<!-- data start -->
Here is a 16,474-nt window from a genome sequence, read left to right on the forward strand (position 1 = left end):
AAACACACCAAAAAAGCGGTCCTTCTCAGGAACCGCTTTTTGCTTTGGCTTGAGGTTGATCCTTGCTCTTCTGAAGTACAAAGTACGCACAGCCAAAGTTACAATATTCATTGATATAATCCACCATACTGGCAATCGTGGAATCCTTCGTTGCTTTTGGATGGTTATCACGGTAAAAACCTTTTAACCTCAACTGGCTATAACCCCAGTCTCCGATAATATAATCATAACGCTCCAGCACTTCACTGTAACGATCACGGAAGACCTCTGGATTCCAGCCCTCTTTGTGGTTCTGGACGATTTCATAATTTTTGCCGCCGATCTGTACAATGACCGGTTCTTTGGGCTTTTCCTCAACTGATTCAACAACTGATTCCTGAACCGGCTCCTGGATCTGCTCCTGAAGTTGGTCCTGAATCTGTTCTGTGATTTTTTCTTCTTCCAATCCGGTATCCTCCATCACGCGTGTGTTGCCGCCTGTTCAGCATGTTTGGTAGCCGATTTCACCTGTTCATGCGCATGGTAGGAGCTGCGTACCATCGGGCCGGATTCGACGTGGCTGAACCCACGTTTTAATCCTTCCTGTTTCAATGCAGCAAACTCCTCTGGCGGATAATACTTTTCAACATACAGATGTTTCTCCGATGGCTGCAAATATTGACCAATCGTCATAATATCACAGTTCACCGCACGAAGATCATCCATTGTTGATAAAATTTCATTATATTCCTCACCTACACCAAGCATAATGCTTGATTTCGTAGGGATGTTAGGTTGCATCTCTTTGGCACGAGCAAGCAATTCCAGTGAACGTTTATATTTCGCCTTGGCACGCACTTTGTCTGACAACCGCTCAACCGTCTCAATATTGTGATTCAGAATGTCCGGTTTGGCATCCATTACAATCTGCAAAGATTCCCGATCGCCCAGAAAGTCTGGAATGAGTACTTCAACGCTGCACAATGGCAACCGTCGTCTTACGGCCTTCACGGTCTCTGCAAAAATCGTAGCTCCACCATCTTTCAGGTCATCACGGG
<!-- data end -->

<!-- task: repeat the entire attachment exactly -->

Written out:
Here is a 16,474-nt window from a genome sequence, read left to right on the forward strand (position 1 = left end):
AAACACACCAAAAAAGCGGTCCTTCTCAGGAACCGCTTTTTGCTTTGGCTTGAGGTTGATCCTTGCTCTTCTGAAGTACAAAGTACGCACAGCCAAAGTTACAATATTCATTGATATAATCCACCATACTGGCAATCGTGGAATCCTTCGTTGCTTTTGGATGGTTATCACGGTAAAAACCTTTTAACCTCAACTGGCTATAACCCCAGTCTCCGATAATATAATCATAACGCTCCAGCACTTCACTGTAACGATCACGGAAGACCTCTGGATTCCAGCCCTCTTTGTGGTTCTGGACGATTTCATAATTTTTGCCGCCGATCTGTACAATGACCGGTTCTTTGGGCTTTTCCTCAACTGATTCAACAACTGATTCCTGAACCGGCTCCTGGATCTGCTCCTGAAGTTGGTCCTGAATCTGTTCTGTGATTTTTTCTTCTTCCAATCCGGTATCCTCCATCACGCGTGTGTTGCCGCCTGTTCAGCATGTTTGGTAGCCGATTTCACCTGTTCATGCGCATGGTAGGAGCTGCGTACCATCGGGCCGGATTCGACGTGGCTGAACCCACGTTTTAATCCTTCCTGTTTCAATGCAGCAAACTCCTCTGGCGGATAATACTTTTCAACATACAGATGTTTCTCCGATGGCTGCAAATATTGACCAATCGTCATAATATCACAGTTCACCGCACGAAGATCATCCATTGTTGATAAAATTTCATTATATTCCTCACCTACACCAAGCATAATGCTTGATTTCGTAGGGATGTTAGGTTGCATCTCTTTGGCACGAGCAAGCAATTCCAGTGAACGTTTATATTTCGCCTTGGCACGCACTTTGTCTGACAACCGCTCAACCGTCTCAATATTGTGATTCAGAATGTCCGGTTTGGCATCCATTACAATCTGCAAAGATTCCCGATCGCCCAGAAAGTCTGGAATGAGTACTTCAACGCTGCACAATGGCAACCGTCGTCTTACGGCCTTCACGGTCTCTGCAAAAATCGTAGCTCCACCATCTTTCAGGTCATCACGGG